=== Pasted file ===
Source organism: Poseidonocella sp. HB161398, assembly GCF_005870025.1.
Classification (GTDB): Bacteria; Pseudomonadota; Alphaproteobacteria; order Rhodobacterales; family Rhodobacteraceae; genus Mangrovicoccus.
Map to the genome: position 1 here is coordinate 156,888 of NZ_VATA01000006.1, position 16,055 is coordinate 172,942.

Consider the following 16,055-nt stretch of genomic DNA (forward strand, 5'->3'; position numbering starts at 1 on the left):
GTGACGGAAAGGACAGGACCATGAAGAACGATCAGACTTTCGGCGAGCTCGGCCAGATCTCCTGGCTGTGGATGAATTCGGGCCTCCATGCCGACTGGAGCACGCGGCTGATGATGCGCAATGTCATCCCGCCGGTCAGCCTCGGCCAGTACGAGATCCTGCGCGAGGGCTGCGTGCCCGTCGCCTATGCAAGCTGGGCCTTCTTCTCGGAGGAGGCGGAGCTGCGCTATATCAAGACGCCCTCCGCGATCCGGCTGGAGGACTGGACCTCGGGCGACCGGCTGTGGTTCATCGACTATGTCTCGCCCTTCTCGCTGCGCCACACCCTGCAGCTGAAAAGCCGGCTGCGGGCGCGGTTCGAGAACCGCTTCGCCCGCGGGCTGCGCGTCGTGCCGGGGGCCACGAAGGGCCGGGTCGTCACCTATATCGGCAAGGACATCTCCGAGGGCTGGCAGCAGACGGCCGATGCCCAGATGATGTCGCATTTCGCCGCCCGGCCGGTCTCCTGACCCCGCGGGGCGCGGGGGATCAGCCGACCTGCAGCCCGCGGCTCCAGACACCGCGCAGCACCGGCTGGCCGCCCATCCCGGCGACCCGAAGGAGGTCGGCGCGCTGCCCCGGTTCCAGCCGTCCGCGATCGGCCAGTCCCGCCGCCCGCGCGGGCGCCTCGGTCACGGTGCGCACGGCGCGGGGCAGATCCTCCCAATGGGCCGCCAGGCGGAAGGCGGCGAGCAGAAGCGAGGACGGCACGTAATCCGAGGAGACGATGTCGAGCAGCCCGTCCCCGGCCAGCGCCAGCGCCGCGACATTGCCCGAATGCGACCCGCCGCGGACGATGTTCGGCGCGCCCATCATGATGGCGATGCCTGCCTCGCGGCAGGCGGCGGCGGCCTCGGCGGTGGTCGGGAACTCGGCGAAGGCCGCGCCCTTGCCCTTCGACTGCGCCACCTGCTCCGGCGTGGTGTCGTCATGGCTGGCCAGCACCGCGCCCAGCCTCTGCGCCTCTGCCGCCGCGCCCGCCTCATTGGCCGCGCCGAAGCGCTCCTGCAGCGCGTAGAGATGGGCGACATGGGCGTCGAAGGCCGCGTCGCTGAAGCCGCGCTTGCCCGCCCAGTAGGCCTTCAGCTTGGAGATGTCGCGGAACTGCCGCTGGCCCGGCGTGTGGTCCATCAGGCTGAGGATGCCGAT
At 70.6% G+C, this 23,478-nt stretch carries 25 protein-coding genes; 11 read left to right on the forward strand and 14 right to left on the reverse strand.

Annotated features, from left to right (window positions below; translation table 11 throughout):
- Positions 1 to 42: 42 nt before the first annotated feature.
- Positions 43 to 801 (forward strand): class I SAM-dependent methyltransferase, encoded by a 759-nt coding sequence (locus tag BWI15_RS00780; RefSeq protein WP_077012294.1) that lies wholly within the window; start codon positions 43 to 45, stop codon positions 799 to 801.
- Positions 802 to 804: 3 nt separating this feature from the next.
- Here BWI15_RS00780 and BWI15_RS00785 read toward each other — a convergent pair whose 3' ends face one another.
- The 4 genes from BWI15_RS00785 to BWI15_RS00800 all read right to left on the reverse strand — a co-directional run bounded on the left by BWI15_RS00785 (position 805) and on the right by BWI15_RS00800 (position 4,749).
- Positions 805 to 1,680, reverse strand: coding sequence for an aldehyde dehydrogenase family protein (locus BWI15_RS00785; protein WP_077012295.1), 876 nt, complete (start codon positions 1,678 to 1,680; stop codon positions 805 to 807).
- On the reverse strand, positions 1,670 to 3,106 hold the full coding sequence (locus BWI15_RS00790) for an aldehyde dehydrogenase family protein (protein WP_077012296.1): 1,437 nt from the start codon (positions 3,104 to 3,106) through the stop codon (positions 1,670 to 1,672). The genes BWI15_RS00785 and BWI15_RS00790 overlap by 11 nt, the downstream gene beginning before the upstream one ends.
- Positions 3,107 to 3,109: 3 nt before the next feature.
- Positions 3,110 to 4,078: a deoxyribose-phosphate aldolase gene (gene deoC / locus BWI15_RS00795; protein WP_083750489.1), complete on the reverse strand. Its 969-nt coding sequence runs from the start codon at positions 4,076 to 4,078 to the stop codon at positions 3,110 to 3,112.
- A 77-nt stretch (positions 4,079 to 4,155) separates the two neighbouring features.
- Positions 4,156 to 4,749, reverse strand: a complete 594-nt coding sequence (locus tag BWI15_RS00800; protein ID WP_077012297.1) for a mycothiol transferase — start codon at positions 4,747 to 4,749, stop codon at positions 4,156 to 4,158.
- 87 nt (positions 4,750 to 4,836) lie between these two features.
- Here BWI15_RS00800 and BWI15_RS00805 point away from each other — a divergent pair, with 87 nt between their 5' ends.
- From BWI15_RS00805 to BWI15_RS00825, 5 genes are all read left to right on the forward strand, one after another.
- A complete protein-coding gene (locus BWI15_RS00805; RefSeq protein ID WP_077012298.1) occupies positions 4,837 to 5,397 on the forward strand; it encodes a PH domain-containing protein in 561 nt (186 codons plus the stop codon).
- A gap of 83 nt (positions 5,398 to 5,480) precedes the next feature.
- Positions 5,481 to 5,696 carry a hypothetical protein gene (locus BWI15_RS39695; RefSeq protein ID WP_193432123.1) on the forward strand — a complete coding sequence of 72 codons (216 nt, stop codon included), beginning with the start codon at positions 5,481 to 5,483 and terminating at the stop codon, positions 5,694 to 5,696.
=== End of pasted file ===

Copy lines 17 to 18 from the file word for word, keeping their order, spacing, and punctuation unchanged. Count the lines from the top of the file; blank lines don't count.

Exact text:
- A 77-nt stretch (positions 4,079 to 4,155) separates the two neighbouring features.
- Positions 4,156 to 4,749, reverse strand: a complete 594-nt coding sequence (locus tag BWI15_RS00800; protein ID WP_077012297.1) for a mycothiol transferase — start codon at positions 4,747 to 4,749, stop codon at positions 4,156 to 4,158.